CPAP is an important treatment for obstructive sleep apnea, but it may be frustrating at first. Learn how to avoid uncomfortable masks and other common CPAP problems.By Mayo Clinic Staff
Continuous positive airway pressure (CPAP) therapy is a common treatment for obstructive sleep apnea. A CPAP machine uses a hose connected to a mask or nosepiece to deliver constant and steady air pressure to help you breathe while you sleep.
Common problems with CPAP include a leaky mask, trouble falling asleep, a stuffy nose and a dry mouth.
But if a CPAP mask or machine doesn't work for you, you have other options. And most CPAP masks can be adjusted to help make them more comfortable.
Here are 10 common CPAP problems and what you can do about them:
Work closely with your health care provider and the CPAP supplier to make sure you have a CPAP mask that fits properly. People have different face shapes, so the right mask style and size for someone else may not work for you.
Try a different mask. A range of CPAP masks is available. For example, some feature full face masks that cover your mouth and nose, with straps that stretch across your forehead and cheeks. These may make some people feel claustrophobic, but they work well if you prefer to breathe through your mouth during sleep. They also provide a stable fit if you move around a lot in your sleep.
Other masks feature nasal pillows that fit under your nose and straps that cover less of your face. These can feel less cumbersome.
Nasal pillows may work well if you wear glasses or read with the mask on, because some don't block your eyes as much as full face masks do. However, this mask style may not be an option if you move around a lot in your sleep or sleep on your side.
Pay attention to size. Most masks come in different sizes. Just because you're a certain size in one mask doesn't mean you'll be the same size in another. CPAP masks are usually adjustable.
Ask your doctor or CPAP supplier to show you how to adjust your mask to get the best fit. Manufacturer product instructions also can help show you how to do this. A properly fitting mask shouldn't be uncomfortable or cause pain.
First, try wearing just the CPAP mask for short periods of time while you're awake — for example, while watching TV. Then try wearing the mask and hose with the machine turned on during the day while you're awake.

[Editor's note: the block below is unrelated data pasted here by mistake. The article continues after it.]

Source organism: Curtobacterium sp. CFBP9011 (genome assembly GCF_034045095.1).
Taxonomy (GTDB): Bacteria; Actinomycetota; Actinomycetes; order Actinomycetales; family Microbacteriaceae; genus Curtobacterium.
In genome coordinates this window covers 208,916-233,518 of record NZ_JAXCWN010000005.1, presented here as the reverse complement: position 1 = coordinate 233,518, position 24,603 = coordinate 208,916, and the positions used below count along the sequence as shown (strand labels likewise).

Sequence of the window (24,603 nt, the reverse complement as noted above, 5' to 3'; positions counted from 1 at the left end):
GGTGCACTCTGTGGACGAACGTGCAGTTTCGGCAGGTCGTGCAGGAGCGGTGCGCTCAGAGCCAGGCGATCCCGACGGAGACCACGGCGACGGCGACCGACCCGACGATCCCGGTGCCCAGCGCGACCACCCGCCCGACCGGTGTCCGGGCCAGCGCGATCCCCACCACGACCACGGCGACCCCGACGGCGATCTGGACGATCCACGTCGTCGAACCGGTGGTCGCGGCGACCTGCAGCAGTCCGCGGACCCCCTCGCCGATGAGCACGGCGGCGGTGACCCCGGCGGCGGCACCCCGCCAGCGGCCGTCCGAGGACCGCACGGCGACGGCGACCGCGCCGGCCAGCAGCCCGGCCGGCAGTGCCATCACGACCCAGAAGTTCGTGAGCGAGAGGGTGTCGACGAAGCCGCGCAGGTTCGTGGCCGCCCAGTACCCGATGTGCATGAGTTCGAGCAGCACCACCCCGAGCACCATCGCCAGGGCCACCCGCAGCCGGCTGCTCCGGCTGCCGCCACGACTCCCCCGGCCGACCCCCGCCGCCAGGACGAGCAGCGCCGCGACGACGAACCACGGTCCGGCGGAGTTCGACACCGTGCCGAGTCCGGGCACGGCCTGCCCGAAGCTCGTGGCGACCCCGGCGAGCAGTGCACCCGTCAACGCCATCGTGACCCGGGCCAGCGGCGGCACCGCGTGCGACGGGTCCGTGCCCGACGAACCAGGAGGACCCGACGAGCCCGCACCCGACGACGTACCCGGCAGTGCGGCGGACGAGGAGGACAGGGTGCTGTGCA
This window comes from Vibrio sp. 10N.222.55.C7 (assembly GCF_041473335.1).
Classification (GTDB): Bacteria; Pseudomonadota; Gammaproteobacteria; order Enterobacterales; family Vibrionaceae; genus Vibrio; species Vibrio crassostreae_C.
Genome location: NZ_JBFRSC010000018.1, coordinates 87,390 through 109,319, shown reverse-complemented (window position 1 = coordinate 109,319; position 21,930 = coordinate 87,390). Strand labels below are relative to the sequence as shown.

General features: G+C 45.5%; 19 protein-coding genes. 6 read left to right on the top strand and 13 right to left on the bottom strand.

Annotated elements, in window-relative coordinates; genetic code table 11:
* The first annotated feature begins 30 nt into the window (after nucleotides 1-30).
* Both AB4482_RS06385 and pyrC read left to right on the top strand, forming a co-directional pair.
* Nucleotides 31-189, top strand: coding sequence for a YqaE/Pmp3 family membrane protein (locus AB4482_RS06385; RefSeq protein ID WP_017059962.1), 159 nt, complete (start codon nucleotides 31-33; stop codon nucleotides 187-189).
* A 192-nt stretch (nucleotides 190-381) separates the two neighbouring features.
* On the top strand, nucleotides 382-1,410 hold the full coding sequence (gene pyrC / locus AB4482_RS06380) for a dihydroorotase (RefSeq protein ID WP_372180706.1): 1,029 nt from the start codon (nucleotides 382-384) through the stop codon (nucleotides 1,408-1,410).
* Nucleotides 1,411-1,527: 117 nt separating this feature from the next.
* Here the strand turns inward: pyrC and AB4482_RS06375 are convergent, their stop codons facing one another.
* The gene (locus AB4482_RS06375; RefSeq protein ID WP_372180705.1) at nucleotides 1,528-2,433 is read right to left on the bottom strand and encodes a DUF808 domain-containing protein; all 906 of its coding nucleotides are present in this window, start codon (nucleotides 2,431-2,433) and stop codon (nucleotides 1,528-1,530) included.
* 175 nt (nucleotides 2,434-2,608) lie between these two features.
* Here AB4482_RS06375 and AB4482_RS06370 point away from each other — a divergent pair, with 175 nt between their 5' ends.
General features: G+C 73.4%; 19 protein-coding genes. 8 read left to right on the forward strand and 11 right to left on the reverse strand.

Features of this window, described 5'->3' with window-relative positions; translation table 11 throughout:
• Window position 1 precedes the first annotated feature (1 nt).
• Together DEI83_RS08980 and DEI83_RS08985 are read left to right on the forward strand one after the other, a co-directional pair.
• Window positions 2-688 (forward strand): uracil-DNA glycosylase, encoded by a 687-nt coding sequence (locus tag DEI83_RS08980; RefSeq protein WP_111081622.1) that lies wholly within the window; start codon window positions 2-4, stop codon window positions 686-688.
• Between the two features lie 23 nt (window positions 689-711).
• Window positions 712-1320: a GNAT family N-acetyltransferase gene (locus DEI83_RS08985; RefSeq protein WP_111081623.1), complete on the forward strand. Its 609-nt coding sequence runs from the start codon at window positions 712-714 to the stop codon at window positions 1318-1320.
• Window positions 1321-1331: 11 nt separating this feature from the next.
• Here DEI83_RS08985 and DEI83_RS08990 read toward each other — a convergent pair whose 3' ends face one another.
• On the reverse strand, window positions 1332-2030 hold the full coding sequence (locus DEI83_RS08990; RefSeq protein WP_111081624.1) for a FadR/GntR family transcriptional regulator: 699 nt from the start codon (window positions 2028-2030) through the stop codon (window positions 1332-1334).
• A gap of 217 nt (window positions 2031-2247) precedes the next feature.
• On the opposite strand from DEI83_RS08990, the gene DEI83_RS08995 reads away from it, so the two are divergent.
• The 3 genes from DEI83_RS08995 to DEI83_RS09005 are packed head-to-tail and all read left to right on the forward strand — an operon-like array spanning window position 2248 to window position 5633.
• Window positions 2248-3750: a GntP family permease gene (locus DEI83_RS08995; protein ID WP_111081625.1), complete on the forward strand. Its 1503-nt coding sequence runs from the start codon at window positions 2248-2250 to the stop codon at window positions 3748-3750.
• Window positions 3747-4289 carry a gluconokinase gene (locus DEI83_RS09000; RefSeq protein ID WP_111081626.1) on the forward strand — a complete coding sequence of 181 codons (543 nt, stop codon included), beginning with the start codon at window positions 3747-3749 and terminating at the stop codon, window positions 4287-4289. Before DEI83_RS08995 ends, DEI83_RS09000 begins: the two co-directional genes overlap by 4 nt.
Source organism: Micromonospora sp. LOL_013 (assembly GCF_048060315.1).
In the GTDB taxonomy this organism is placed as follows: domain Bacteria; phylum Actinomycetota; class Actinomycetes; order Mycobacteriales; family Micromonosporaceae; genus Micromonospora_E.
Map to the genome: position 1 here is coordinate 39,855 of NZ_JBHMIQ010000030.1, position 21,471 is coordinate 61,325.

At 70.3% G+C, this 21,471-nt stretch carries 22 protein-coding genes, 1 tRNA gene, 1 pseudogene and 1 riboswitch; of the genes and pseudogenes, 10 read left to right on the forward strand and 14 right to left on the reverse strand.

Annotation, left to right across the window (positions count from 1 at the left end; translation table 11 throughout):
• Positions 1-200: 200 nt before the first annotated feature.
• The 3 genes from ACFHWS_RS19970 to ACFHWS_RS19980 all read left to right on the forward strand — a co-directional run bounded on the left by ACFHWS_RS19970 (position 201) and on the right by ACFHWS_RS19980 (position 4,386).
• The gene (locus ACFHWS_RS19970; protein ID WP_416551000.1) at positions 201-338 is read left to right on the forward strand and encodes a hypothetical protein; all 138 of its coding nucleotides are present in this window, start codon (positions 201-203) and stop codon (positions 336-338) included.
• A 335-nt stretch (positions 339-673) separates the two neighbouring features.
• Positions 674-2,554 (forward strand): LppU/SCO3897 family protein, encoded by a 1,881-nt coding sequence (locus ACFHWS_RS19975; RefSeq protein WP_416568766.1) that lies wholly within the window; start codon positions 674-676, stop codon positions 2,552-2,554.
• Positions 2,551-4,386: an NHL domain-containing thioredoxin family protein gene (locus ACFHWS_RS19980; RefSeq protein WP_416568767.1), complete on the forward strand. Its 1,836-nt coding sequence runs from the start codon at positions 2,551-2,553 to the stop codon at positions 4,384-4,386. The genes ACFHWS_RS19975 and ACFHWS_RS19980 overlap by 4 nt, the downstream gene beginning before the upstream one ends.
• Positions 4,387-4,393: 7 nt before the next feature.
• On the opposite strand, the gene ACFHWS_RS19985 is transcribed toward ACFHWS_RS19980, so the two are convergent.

Once you get used to how that feels, start using the CPAP machine every time you sleep — including during naps. Only using the CPAP machine every now and then may delay getting used to it. Stick with it for several weeks or more to see if your mask and pressure are right for you.
You may be able to overcome this by using a machine with a "ramp" feature. This setting allows you to start with low air pressure. The machine then automatically and slowly increases the air pressure to your prescribed setting as you fall asleep. Your doctor can adjust its rate.
If this feature doesn't help, talk with your doctor about changing to a machine that automatically and constantly adjusts the pressure while you're sleeping. An example is a bi-level positive airway pressure (BPAP) machine that delivers more pressure when you breathe in (inhale) and less when you breathe out (exhale).
Check to make sure your mask fits well. A leaky mask can dry out your nose. If you have to tighten the straps often to prevent air leakage, the mask does not fit properly.
A CPAP machine that features a heated humidifier, which attaches to the air pressure machine, can help. You can adjust the level of humidification. Using a nasal saline spray at bedtime also can help ease a dry, stuffy nose.
Practice using your mask while you're awake. First, just hold it up to your face without any of the other parts. Once you're comfortable with that, try wearing the mask with the straps.
Next, try holding the mask with the attached hose on your face, without using the straps. Turn on the CPAP machine, perhaps with the ramp feature turned on. Next, do this using the straps too. Finally, try sleeping with the mask and machine on.